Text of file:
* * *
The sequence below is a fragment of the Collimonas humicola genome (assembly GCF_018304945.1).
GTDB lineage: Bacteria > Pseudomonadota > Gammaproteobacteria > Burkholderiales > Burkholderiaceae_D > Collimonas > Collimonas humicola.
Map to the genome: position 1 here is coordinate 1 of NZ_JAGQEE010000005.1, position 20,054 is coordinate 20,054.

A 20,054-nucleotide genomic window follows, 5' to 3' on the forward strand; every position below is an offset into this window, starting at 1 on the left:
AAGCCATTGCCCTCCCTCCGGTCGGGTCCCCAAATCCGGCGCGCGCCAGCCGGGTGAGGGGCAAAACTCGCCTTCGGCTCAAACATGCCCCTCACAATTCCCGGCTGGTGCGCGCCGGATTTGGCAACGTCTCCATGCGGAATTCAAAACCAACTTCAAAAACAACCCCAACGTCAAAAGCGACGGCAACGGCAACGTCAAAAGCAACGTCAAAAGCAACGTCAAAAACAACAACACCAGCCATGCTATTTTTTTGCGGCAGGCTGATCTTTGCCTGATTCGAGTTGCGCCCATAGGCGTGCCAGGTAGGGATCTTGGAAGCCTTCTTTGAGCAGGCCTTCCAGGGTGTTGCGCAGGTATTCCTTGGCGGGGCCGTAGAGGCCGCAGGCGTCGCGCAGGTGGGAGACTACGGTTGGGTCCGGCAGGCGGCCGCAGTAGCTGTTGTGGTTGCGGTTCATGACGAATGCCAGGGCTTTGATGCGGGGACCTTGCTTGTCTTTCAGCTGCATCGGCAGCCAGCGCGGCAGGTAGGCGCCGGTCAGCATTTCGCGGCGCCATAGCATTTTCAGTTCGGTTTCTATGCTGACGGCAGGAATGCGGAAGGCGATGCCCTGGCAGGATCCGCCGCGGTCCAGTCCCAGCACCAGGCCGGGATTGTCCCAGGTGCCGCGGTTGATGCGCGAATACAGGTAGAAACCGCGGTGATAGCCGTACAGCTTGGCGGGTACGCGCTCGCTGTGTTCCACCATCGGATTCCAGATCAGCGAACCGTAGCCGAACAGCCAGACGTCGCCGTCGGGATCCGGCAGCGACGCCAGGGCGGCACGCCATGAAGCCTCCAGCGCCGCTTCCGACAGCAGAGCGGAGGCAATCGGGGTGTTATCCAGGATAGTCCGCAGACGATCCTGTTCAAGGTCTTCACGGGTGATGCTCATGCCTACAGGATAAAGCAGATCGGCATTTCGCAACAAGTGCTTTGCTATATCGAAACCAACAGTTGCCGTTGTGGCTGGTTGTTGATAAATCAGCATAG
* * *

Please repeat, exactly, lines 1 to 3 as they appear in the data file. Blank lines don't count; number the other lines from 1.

The sequence below is a fragment of the Collimonas humicola genome (assembly GCF_018304945.1).
GTDB lineage: Bacteria > Pseudomonadota > Gammaproteobacteria > Burkholderiales > Burkholderiaceae_D > Collimonas > Collimonas humicola.
Map to the genome: position 1 here is coordinate 1 of NZ_JAGQEE010000005.1, position 20,054 is coordinate 20,054.